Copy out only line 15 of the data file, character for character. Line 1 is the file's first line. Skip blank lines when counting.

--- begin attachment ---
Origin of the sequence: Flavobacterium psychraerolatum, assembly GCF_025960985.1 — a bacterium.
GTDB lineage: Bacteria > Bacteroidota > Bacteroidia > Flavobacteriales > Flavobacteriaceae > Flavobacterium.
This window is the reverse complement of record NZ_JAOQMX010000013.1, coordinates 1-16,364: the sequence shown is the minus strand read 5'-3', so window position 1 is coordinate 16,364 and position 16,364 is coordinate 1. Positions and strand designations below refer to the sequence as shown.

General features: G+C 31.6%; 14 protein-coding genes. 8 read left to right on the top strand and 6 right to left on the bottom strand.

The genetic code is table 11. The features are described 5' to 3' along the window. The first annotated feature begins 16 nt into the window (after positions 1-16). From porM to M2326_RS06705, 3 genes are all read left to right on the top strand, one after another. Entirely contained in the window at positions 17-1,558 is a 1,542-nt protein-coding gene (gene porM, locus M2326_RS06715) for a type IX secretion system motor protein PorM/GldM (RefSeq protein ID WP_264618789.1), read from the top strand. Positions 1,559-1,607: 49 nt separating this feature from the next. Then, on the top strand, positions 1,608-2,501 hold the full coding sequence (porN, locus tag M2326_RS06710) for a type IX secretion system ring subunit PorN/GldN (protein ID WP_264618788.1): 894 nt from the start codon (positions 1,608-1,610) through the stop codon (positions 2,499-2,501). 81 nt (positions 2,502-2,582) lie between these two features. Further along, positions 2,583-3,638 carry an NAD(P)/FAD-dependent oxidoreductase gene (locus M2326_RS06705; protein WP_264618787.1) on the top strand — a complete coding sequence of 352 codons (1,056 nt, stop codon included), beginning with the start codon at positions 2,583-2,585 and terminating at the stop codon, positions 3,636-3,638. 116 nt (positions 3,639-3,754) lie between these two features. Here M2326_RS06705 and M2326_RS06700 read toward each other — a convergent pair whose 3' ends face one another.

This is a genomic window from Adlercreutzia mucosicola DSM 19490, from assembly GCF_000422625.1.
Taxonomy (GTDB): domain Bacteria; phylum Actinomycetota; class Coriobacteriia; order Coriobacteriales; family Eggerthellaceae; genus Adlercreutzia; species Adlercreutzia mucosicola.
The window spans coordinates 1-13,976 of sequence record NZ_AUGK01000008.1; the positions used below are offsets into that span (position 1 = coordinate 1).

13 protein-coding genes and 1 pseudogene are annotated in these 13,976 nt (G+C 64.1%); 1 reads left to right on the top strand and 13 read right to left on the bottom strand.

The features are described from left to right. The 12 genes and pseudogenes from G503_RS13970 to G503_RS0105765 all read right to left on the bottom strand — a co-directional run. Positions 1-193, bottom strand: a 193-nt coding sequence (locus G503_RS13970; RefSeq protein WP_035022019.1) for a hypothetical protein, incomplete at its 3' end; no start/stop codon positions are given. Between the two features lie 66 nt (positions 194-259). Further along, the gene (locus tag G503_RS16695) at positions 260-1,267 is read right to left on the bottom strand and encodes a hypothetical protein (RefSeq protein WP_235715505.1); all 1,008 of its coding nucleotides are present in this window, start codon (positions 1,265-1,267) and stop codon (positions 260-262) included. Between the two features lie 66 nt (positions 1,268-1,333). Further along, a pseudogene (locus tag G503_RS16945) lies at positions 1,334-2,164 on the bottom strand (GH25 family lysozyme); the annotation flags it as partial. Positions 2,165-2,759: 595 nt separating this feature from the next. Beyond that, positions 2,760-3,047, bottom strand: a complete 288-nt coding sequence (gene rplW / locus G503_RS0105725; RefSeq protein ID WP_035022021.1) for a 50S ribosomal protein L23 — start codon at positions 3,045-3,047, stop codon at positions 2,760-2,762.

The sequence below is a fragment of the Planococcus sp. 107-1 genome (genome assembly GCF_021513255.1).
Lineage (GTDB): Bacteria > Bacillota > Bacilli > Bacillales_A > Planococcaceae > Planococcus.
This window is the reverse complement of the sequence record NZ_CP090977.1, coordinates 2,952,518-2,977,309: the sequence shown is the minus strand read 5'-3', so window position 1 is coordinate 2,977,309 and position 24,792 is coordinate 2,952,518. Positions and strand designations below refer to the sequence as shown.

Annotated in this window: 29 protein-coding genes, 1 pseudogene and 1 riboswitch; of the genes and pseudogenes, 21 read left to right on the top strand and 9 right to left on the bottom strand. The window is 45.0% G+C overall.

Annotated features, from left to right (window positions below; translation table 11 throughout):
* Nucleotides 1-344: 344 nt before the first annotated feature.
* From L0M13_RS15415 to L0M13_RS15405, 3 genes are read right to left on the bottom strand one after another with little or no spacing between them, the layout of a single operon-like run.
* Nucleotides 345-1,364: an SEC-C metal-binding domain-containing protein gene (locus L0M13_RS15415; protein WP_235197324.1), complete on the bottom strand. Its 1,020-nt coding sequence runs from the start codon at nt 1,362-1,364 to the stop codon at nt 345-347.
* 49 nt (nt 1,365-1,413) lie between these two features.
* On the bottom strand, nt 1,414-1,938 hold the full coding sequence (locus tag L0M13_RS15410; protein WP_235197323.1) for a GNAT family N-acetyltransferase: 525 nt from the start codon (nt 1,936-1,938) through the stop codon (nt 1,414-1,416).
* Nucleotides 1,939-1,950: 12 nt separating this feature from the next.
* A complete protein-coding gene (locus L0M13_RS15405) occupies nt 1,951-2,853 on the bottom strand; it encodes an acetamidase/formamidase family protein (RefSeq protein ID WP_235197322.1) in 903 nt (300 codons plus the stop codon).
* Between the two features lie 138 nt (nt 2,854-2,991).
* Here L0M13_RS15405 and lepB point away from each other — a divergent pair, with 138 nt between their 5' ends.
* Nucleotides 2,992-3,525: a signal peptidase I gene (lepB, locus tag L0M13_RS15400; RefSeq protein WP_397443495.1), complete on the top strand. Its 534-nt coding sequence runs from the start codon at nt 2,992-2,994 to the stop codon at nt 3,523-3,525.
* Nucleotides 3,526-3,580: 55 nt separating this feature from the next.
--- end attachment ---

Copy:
Annotated features, from left to right (window positions below; translation table 11 throughout):